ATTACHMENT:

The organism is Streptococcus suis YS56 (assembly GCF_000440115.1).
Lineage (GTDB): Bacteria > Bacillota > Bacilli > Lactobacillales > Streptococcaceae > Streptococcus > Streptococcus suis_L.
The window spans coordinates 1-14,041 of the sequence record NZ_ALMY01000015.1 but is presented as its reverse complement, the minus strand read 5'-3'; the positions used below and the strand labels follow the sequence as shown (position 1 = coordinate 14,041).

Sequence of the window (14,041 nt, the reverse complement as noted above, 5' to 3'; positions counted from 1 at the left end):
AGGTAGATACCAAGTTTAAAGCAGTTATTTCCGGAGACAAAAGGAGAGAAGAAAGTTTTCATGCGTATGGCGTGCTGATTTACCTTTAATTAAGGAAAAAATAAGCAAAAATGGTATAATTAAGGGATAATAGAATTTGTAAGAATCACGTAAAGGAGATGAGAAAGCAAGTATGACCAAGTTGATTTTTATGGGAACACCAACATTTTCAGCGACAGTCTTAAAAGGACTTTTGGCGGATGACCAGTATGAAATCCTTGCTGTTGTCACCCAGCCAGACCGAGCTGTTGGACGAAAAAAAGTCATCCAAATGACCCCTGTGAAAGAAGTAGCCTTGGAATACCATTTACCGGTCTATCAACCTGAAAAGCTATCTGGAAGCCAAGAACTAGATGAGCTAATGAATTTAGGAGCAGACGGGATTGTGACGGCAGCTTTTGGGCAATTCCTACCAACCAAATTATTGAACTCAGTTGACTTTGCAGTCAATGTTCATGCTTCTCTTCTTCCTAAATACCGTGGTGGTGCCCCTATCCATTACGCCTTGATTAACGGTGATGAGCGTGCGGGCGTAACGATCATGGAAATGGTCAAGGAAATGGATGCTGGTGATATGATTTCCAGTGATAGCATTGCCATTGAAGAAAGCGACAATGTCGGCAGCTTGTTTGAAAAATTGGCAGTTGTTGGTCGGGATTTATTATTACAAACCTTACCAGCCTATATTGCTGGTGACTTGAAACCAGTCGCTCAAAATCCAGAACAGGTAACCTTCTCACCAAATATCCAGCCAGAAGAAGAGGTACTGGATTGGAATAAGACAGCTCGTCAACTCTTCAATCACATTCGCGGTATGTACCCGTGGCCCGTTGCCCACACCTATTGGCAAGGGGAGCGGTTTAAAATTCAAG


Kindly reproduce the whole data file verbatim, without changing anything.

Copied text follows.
The organism is Streptococcus suis YS56 (assembly GCF_000440115.1).
Lineage (GTDB): Bacteria > Bacillota > Bacilli > Lactobacillales > Streptococcaceae > Streptococcus > Streptococcus suis_L.
The window spans coordinates 1-14,041 of the sequence record NZ_ALMY01000015.1 but is presented as its reverse complement, the minus strand read 5'-3'; the positions used below and the strand labels follow the sequence as shown (position 1 = coordinate 14,041).

Sequence of the window (14,041 nt, the reverse complement as noted above, 5' to 3'; positions counted from 1 at the left end):
AGGTAGATACCAAGTTTAAAGCAGTTATTTCCGGAGACAAAAGGAGAGAAGAAAGTTTTCATGCGTATGGCGTGCTGATTTACCTTTAATTAAGGAAAAAATAAGCAAAAATGGTATAATTAAGGGATAATAGAATTTGTAAGAATCACGTAAAGGAGATGAGAAAGCAAGTATGACCAAGTTGATTTTTATGGGAACACCAACATTTTCAGCGACAGTCTTAAAAGGACTTTTGGCGGATGACCAGTATGAAATCCTTGCTGTTGTCACCCAGCCAGACCGAGCTGTTGGACGAAAAAAAGTCATCCAAATGACCCCTGTGAAAGAAGTAGCCTTGGAATACCATTTACCGGTCTATCAACCTGAAAAGCTATCTGGAAGCCAAGAACTAGATGAGCTAATGAATTTAGGAGCAGACGGGATTGTGACGGCAGCTTTTGGGCAATTCCTACCAACCAAATTATTGAACTCAGTTGACTTTGCAGTCAATGTTCATGCTTCTCTTCTTCCTAAATACCGTGGTGGTGCCCCTATCCATTACGCCTTGATTAACGGTGATGAGCGTGCGGGCGTAACGATCATGGAAATGGTCAAGGAAATGGATGCTGGTGATATGATTTCCAGTGATAGCATTGCCATTGAAGAAAGCGACAATGTCGGCAGCTTGTTTGAAAAATTGGCAGTTGTTGGTCGGGATTTATTATTACAAACCTTACCAGCCTATATTGCTGGTGACTTGAAACCAGTCGCTCAAAATCCAGAACAGGTAACCTTCTCACCAAATATCCAGCCAGAAGAAGAGGTACTGGATTGGAATAAGACAGCTCGTCAACTCTTCAATCACATTCGCGGTATGTACCCGTGGCCCGTTGCCCACACCTATTGGCAAGGGGAGCGGTTTAAAATTCAAG